ATTOM: Home Affordability Situation Bad But Improving


In most areas of the U.S., the median home price is unaffordable to a worker making an average wage in that area, a recent analysis from ATTOM Data Solutions shows.

According to the firm’s U.S. Home Affordability Report, the median home price in the second quarter was unaffordable to the average wage earner in 353 of 480 U.S. counties.

That’s 74% of the country.

Top markets where it was near-impossible for an average wage earner to afford single-family housing included Los Angeles County, Calif.; Cook County (Chicago), Ill.; Maricopa County (Phoenix), Ariz.; San Diego County, Calif.; and Orange County, Calif.

“Despite falling mortgage rates and rising wages, the cost of owning the typical home remains out of reach or a significant financial stretch for the nation’s average wage earners,” says Todd Teta, chief product office with ATTOM Data Solutions, in the report. “However, a closer look at the data reveals milder-than-usual increases for the spring, and none as severe as in previous years since the recession. Therefore, this can help indicate the market may be easing, following similar indicators from recent home-flipping and foreclosure data trends.”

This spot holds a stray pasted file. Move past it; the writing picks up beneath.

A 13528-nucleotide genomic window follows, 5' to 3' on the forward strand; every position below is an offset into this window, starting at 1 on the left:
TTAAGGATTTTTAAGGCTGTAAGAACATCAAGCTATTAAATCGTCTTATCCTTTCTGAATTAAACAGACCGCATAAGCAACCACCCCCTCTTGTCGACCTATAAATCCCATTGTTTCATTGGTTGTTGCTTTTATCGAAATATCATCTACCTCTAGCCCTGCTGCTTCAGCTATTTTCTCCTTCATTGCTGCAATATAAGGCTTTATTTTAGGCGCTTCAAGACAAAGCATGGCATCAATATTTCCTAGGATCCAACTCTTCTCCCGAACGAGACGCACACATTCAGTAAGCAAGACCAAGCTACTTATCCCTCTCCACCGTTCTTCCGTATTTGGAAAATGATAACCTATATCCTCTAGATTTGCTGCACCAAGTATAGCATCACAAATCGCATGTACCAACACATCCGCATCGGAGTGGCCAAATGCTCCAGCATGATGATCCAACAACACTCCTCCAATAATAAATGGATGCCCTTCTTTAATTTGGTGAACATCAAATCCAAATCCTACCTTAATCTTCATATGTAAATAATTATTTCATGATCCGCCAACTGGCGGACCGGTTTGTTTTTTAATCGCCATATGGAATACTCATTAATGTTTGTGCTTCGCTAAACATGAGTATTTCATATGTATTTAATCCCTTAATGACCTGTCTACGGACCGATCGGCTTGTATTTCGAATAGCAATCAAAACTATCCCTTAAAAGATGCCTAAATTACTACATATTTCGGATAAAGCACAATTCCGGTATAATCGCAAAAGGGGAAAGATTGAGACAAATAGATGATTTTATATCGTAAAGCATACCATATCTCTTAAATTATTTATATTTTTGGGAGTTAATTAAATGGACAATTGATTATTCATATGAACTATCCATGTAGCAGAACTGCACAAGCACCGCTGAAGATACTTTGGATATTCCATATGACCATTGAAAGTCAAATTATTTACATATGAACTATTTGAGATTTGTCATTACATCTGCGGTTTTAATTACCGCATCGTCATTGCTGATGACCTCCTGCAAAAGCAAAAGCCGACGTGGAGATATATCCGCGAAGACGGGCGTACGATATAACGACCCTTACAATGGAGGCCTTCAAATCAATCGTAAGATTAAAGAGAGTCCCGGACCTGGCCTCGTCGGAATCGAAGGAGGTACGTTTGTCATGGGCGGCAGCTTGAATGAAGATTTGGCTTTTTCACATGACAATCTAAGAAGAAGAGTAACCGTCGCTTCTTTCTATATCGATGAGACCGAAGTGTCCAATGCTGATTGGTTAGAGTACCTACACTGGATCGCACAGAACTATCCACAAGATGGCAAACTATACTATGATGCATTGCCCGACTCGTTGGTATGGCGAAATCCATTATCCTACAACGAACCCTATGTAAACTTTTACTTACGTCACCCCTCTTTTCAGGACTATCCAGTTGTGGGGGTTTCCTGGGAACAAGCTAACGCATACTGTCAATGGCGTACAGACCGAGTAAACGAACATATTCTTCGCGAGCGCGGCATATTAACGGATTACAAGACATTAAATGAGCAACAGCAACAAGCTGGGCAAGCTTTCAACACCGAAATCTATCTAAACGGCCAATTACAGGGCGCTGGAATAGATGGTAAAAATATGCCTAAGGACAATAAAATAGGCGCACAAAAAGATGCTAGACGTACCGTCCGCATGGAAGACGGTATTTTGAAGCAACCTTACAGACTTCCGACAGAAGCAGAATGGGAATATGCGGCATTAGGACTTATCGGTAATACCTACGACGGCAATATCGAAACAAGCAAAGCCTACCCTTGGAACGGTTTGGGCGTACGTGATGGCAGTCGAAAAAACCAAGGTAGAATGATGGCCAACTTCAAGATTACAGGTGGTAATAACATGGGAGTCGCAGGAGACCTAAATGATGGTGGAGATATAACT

Fortunately, wage growth is trying to catch up: Average weekly wage growth outpaced home price appreciation in 288 of the 480 counties analyzed in the report.

That’s 60% of markets tracked.

Top markets where wage growth outpaced home price appreciation in the second quarter included Miami County, Fla.; Kings County, N.Y.; Dallas County, Texas; Queens County, N.Y.; and Clark County, N.Y.

As a result of rising wage growth and moderating home prices, 82% – or 393 of 480 counties analyzed in the report – posted better affordability compared to year ago.

Top markets where home prices were more affordable than a year ago included Los Angeles County, Calif.; Cook County (Chicago), Ill.; Harris County (Houston), Texas; Maricopa County (Phoenix), Ariz.; and San Diego County, Calif.

Notify of
Inline Feedbacks
View all comments